The therapeutic relationship provides a safe place for the adult with ADHD to explore the nature of his/her difficulties, to develop new coping skills, and to discuss the range of emotions involved in this personal undertaking.
Rather than being a blank slate, the therapist actively inquires about the patient's experience, keeps sessions focused, and helps the patient find a balance between accepting the reality of ADHD and making behavioral changes to minimize its negative impact.
A common therapeutic issue is managing what would typically be deemed "therapy-interfering" behaviors. Tardiness to sessions or failure to complete therapeutic homework, traditionally thought to be signs of hostility or resistance, are better understood as manifestations of the executive functioning deficits associated with ADHD. Framing them as opportunities to understand the effects of ADHD and to develop commensurate coping strategies gently addresses both the core symptoms of ADHD and the emotional frustration engendered by these sorts of recurring difficulties in a constructive, nonshaming way.
If patients have been prescribed a medication for their core symptoms, therapy can provide a regular opportunity to monitor both the patient's response and her/his attitudes that might interfere with compliance. Regular consultation between the therapist and prescribing physician, with the patient's expressed consent and input, helps to coordinate treatment.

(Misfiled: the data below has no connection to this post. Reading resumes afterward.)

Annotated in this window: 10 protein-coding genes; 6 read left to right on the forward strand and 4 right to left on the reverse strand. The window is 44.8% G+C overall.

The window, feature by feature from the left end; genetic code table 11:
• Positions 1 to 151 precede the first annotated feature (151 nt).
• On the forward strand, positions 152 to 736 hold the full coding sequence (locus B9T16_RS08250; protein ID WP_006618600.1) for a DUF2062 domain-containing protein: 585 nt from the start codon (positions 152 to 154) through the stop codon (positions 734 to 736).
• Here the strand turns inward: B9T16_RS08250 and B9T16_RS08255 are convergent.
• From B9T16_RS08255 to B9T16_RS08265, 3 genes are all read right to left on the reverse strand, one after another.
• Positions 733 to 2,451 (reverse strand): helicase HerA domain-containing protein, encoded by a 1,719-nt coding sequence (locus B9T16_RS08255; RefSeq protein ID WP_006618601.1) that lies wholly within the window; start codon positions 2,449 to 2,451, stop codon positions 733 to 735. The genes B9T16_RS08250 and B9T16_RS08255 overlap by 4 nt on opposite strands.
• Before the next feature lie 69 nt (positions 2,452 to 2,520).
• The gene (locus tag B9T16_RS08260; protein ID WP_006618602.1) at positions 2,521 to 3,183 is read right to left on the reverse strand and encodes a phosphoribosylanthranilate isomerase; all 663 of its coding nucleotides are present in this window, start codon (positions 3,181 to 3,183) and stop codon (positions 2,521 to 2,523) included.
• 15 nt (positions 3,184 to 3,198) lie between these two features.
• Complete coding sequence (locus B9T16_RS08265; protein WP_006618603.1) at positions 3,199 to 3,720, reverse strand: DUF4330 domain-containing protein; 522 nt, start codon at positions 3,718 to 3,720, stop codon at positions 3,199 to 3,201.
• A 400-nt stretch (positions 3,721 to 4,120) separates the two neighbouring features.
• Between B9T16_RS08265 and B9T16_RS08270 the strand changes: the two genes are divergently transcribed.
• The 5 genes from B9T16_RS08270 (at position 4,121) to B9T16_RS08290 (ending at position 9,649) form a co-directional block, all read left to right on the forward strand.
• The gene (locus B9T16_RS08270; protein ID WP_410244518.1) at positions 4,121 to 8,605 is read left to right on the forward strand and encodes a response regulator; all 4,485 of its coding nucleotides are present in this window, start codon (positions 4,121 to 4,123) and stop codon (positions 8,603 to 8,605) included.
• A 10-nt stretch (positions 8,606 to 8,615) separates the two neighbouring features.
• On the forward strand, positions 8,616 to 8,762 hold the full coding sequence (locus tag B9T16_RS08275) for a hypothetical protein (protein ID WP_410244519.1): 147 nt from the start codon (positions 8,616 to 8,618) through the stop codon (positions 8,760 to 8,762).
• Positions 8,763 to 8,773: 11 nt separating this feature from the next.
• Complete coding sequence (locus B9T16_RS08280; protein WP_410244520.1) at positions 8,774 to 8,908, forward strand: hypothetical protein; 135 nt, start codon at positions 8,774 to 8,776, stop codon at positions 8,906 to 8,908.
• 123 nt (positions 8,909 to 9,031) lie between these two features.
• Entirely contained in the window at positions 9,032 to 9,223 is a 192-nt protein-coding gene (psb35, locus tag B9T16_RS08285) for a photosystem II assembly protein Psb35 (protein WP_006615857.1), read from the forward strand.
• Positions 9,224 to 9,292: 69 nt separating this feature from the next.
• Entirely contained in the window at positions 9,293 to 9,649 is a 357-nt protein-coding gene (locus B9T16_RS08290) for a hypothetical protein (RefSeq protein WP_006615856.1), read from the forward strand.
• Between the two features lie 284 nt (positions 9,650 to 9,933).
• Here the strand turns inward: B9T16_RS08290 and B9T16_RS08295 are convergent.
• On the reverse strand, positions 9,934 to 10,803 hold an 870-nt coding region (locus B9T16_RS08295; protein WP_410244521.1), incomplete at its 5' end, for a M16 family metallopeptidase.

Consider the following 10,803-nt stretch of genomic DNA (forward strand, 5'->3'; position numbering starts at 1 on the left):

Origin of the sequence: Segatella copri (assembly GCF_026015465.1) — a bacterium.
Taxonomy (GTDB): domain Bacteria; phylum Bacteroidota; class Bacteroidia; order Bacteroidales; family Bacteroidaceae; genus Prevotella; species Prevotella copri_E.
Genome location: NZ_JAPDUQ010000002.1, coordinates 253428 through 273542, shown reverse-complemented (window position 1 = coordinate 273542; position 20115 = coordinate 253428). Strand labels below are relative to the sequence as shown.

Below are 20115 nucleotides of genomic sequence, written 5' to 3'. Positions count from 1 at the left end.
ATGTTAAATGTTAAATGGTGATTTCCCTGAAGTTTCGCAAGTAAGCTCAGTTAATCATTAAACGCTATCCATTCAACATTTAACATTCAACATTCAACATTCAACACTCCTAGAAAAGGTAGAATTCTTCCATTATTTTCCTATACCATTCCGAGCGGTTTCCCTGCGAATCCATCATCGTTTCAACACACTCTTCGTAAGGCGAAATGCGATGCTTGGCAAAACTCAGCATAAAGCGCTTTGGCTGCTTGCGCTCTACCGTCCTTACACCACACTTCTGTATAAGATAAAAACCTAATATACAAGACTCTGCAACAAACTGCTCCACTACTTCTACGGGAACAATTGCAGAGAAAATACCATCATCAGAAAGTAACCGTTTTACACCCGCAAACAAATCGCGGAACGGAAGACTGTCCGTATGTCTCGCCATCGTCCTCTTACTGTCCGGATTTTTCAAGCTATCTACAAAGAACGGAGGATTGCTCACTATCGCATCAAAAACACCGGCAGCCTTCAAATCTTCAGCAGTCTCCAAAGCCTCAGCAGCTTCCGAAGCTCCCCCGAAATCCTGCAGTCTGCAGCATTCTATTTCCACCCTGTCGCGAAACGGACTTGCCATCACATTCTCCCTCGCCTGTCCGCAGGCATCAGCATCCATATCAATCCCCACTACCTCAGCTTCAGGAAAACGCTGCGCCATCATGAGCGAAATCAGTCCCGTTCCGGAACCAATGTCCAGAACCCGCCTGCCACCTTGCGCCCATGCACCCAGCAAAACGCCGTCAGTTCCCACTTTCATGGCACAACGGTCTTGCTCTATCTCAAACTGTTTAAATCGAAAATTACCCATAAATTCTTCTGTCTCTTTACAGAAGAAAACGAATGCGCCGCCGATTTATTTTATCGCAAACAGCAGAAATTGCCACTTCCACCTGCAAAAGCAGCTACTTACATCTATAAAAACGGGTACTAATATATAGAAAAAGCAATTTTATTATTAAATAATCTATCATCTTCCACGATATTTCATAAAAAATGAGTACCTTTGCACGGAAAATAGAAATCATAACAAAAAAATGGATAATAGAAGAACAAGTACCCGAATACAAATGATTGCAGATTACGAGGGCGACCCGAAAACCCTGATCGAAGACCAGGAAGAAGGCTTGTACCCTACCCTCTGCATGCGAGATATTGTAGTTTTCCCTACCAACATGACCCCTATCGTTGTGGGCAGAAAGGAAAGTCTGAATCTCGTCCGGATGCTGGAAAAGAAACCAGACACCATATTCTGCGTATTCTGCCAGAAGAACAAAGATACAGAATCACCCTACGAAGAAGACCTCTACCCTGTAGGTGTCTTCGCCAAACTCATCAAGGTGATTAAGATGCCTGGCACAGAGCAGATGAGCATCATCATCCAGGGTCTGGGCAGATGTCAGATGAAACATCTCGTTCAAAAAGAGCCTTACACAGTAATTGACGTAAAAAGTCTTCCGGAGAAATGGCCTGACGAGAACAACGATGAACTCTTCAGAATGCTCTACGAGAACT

The neurobiological and cognitive-emotional elements of the experiences of adults with ADHD are unavoidably intertwined. An ongoing case conceptualization allows the clinician and patient to understand how these various factors coalesce to influence that patient's automatic reactions. It also provides a therapeutic touchstone for assessing efforts to modify these reactions and to develop alternative options, particularly for maladaptive core beliefs and self-defeating compensatory strategies.